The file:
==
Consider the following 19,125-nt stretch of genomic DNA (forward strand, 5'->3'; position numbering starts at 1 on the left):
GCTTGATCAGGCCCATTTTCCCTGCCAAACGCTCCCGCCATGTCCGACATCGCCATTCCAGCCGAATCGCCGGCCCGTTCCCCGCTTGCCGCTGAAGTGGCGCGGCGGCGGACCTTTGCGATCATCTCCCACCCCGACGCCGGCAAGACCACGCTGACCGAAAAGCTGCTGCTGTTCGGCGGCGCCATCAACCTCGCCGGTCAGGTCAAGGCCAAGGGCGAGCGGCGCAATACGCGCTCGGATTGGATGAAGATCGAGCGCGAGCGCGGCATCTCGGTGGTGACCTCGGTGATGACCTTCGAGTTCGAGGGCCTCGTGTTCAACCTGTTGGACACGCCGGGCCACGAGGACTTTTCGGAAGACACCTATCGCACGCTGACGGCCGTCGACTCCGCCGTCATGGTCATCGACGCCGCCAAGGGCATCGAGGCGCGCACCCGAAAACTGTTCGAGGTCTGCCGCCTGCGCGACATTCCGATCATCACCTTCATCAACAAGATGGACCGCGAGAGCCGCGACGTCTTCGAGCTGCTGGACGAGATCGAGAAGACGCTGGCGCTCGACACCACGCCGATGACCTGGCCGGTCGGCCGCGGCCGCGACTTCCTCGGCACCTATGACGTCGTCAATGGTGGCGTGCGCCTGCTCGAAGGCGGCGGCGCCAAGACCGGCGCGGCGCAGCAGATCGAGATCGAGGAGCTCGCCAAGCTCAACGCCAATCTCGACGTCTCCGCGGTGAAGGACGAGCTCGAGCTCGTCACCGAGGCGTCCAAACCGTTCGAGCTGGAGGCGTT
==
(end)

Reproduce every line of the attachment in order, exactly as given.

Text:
Consider the following 19,125-nt stretch of genomic DNA (forward strand, 5'->3'; position numbering starts at 1 on the left):
GCTTGATCAGGCCCATTTTCCCTGCCAAACGCTCCCGCCATGTCCGACATCGCCATTCCAGCCGAATCGCCGGCCCGTTCCCCGCTTGCCGCTGAAGTGGCGCGGCGGCGGACCTTTGCGATCATCTCCCACCCCGACGCCGGCAAGACCACGCTGACCGAAAAGCTGCTGCTGTTCGGCGGCGCCATCAACCTCGCCGGTCAGGTCAAGGCCAAGGGCGAGCGGCGCAATACGCGCTCGGATTGGATGAAGATCGAGCGCGAGCGCGGCATCTCGGTGGTGACCTCGGTGATGACCTTCGAGTTCGAGGGCCTCGTGTTCAACCTGTTGGACACGCCGGGCCACGAGGACTTTTCGGAAGACACCTATCGCACGCTGACGGCCGTCGACTCCGCCGTCATGGTCATCGACGCCGCCAAGGGCATCGAGGCGCGCACCCGAAAACTGTTCGAGGTCTGCCGCCTGCGCGACATTCCGATCATCACCTTCATCAACAAGATGGACCGCGAGAGCCGCGACGTCTTCGAGCTGCTGGACGAGATCGAGAAGACGCTGGCGCTCGACACCACGCCGATGACCTGGCCGGTCGGCCGCGGCCGCGACTTCCTCGGCACCTATGACGTCGTCAATGGTGGCGTGCGCCTGCTCGAAGGCGGCGGCGCCAAGACCGGCGCGGCGCAGCAGATCGAGATCGAGGAGCTCGCCAAGCTCAACGCCAATCTCGACGTCTCCGCGGTGAAGGACGAGCTCGAGCTCGTCACCGAGGCGTCCAAACCGTTCGAGCTGGAGGCGTT